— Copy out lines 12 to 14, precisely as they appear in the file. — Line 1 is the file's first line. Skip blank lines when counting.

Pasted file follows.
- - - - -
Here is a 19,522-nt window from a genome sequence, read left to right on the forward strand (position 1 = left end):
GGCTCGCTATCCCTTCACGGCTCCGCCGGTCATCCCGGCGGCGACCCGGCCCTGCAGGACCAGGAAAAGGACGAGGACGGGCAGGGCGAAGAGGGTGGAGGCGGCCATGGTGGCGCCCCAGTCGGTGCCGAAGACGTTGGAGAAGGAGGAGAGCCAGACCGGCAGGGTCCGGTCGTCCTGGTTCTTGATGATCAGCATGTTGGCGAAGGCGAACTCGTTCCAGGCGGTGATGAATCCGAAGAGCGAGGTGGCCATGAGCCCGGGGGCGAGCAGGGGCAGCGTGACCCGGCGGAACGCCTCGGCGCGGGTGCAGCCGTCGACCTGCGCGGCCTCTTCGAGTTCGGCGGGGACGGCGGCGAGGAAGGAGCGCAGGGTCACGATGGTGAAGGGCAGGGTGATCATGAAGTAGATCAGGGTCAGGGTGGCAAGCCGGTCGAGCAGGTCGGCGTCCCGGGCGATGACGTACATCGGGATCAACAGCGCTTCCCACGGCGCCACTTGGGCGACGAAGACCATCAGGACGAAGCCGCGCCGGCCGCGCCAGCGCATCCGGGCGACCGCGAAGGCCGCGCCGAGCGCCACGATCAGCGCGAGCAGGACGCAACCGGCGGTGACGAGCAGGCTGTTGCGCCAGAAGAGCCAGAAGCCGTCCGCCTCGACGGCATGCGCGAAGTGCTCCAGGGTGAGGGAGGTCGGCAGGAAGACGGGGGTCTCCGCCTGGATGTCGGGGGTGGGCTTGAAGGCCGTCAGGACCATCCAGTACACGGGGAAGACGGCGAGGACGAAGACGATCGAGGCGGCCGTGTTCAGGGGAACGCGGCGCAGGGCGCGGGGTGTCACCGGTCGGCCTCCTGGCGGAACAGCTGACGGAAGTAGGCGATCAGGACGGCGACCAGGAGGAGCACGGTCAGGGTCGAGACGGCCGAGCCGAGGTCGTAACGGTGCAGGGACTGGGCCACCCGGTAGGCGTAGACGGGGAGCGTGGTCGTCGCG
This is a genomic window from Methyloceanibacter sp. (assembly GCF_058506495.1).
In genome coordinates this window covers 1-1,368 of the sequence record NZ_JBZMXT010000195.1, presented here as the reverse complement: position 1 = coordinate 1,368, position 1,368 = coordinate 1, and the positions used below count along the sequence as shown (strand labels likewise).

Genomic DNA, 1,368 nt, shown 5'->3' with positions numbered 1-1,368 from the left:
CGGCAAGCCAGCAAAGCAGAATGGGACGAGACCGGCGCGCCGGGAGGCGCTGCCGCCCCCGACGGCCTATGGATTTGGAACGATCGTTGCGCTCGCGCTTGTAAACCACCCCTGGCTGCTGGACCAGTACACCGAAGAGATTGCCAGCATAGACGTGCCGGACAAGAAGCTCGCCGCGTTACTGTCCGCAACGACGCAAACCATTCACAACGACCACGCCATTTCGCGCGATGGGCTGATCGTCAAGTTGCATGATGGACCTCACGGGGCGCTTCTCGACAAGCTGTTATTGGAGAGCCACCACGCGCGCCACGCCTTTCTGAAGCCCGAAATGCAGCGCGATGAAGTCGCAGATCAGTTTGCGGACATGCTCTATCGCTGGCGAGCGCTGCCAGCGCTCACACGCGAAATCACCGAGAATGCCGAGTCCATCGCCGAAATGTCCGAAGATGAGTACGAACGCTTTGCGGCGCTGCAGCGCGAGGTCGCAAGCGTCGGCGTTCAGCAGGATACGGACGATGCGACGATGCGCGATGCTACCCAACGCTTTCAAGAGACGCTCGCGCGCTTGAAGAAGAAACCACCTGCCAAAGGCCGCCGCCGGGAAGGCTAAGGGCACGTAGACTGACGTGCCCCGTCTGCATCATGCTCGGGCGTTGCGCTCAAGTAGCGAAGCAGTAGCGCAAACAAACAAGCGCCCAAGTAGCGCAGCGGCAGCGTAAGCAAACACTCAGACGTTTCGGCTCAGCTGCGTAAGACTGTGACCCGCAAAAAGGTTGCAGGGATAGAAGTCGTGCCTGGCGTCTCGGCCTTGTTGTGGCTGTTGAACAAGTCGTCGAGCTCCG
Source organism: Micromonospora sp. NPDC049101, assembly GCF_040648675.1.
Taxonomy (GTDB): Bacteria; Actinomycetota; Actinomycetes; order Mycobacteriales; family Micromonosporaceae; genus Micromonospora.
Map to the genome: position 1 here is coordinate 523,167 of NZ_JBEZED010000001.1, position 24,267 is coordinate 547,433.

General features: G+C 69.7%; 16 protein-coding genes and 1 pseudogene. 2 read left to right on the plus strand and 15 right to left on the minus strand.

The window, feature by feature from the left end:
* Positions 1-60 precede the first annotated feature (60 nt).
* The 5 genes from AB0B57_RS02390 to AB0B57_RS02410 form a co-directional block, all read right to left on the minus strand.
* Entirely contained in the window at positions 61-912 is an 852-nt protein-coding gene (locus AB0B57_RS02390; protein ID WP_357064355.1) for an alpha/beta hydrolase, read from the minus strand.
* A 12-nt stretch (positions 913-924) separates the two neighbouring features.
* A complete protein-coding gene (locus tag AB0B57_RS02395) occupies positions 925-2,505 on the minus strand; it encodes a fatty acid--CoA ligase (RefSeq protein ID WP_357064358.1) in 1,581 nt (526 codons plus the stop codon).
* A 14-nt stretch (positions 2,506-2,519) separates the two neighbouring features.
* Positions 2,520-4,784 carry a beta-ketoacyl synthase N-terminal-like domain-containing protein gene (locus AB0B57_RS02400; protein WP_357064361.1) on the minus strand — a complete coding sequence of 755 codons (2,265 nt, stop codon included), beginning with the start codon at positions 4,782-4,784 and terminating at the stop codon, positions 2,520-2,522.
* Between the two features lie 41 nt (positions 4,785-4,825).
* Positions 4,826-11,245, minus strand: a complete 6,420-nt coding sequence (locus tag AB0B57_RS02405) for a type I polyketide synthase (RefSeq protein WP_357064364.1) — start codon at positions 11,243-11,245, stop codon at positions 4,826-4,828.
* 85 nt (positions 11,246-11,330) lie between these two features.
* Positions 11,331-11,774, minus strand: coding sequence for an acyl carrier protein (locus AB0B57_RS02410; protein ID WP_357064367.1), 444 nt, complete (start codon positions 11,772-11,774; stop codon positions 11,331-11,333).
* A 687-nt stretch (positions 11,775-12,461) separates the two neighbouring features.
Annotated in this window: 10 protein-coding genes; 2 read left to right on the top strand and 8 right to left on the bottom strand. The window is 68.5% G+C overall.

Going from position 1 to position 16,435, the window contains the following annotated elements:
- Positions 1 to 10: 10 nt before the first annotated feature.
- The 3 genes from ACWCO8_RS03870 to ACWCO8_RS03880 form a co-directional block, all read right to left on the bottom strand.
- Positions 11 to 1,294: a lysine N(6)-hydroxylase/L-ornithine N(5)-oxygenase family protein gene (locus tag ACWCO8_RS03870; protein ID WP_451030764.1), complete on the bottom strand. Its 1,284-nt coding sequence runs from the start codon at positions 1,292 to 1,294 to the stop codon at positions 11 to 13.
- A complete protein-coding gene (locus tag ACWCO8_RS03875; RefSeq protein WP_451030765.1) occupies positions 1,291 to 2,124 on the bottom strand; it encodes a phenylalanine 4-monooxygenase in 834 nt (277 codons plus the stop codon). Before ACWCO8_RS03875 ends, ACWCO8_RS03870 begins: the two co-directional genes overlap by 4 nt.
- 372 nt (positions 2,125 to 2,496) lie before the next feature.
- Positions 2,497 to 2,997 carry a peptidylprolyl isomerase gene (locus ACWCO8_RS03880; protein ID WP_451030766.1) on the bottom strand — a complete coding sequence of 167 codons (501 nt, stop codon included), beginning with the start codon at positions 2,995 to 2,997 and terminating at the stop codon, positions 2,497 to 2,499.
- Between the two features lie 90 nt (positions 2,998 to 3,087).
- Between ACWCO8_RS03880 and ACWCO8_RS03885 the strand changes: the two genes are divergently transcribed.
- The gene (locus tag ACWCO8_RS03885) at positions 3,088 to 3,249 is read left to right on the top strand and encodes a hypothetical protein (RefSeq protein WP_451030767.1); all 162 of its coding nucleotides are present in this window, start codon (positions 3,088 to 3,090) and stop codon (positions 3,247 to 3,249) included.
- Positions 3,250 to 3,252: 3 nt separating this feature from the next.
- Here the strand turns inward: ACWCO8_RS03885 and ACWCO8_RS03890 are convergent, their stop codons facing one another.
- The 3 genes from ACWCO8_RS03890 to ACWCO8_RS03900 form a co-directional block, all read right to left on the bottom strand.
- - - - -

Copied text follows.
* Positions 1-60 precede the first annotated feature (60 nt).
* The 5 genes from AB0B57_RS02390 to AB0B57_RS02410 form a co-directional block, all read right to left on the minus strand.
* Entirely contained in the window at positions 61-912 is an 852-nt protein-coding gene (locus AB0B57_RS02390; protein ID WP_357064355.1) for an alpha/beta hydrolase, read from the minus strand.